Origin of eme
before 1000; Middle English eem(e), Old English ēam; cognate with Dutch oom, German (arch.) Ohm, Oheim; akin to uncle
- a suffix used principally in linguistics to form nouns with the sense “significant contrastive unit,” at the level of language specified by the stem: morpheme; tagmeme.
Origin of -eme
extracted from phoneme
Dictionary.com Unabridged Based on the Random House Unabridged Dictionary, © Random House, Inc. 2018
Examples from the Web for eme
Many former Eme stated that is why they left after feeling disillusioned.The Mexican Mafia Is the Daddy of All Street Gangs
December 11, 2014
But when darkness fell, unknown hands—were they the hands of Eme Ete?
But there was one who was kind to her, Eme Ete, a sister of the chief, who had a sad story.
Many weights of lead and marble were found here; one with the inscription, "Eme et habebis" (Buy and you shall have), also scales.Museum of Antiquity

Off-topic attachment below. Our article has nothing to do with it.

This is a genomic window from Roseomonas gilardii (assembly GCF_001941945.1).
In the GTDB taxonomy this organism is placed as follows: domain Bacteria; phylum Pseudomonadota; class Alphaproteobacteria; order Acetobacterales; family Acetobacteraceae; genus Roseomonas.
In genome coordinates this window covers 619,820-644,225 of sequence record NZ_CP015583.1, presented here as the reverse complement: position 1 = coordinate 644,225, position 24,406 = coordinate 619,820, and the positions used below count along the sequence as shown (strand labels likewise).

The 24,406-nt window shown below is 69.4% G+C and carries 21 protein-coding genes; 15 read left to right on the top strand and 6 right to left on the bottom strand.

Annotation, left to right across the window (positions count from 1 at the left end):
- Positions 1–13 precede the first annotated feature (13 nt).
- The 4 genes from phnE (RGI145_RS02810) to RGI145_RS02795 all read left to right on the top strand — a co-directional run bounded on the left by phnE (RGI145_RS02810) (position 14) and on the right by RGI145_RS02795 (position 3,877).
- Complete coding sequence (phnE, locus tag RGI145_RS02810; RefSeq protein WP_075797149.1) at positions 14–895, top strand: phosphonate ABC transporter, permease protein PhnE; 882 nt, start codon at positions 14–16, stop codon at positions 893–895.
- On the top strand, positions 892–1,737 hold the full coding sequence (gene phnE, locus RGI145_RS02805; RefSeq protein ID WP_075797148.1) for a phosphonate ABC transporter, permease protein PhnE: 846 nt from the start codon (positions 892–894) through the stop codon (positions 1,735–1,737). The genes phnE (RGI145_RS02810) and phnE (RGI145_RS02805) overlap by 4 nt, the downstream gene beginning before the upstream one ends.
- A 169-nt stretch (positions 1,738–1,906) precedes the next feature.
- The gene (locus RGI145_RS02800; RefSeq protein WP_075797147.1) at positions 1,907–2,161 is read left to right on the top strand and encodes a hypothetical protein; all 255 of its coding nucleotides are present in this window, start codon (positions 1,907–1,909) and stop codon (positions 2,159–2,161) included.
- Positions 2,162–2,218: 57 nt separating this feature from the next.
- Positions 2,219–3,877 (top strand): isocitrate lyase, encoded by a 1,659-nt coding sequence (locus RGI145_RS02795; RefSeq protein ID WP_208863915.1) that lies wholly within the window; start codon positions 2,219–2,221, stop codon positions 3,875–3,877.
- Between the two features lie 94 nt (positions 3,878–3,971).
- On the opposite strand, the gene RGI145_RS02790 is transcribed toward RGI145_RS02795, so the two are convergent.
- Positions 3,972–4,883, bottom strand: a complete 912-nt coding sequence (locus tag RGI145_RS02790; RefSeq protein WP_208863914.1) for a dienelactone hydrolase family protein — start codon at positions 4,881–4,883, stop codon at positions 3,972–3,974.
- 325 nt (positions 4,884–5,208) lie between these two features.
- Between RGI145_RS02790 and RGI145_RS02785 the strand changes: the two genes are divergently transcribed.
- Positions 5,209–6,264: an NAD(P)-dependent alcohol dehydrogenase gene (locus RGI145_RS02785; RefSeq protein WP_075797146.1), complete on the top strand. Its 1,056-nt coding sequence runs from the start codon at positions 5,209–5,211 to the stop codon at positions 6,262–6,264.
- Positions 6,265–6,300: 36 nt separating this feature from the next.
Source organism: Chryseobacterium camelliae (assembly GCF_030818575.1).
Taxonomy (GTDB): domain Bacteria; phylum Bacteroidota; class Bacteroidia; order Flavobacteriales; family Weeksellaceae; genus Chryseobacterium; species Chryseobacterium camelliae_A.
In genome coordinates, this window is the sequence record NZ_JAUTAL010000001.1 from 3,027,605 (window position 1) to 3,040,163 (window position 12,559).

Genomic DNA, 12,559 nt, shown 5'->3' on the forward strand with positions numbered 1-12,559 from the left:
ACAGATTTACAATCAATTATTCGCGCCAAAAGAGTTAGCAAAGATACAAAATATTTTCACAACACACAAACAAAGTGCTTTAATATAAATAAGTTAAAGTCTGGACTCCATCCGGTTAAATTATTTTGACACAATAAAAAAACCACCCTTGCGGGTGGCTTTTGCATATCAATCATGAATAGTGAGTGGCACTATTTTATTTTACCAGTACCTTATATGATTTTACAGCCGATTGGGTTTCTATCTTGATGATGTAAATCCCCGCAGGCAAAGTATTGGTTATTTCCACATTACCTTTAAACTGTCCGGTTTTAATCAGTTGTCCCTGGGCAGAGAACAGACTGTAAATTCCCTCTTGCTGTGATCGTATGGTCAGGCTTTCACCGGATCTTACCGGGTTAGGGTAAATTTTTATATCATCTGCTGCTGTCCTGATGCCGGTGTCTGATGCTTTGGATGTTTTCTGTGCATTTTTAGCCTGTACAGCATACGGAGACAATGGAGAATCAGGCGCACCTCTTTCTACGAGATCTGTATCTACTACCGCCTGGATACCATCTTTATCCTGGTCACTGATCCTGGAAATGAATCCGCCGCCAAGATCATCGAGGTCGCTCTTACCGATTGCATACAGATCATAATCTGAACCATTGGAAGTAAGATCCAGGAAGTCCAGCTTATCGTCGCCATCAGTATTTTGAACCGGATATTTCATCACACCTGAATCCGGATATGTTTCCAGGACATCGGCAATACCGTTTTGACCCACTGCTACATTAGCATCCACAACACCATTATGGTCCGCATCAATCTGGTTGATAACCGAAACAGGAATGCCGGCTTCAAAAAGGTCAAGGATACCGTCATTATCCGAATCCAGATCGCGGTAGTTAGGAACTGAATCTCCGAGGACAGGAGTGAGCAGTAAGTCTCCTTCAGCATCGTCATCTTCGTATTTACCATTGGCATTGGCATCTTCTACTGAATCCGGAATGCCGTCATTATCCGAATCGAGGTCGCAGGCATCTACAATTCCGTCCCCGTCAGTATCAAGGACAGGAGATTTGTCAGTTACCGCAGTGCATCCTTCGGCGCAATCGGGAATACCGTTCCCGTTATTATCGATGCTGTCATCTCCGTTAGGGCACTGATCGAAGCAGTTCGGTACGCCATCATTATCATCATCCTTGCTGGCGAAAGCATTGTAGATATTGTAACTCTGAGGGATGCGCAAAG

L. W. Yaggy
Eme Ete came and knelt before her brother and begged him to set free one of them, a weak and timid creature, and this was done.
Eme Ete sent Ma a secret message, and she rose and followed him, and coaxed him to take the native oath instead of the ordeal.
- linguistics indicating a minimal distinctive unit of a specified type in a languagemorpheme; phoneme
C20: via French, abstracted from phoneme
Collins English Dictionary - Complete & Unabridged 2012 Digital Edition © William Collins Sons & Co. Ltd. 1979, 1986 © HarperCollins Publishers 1998, 2000, 2003, 2005, 2006, 2007, 2009, 2012
Word Origin and History for eme
in linguistics, noted as an active suffix and word-formation element from 1953; from French -ème "unit, sound," from phonème (see phoneme).
Online Etymology Dictionary, © 2010 Douglas Harper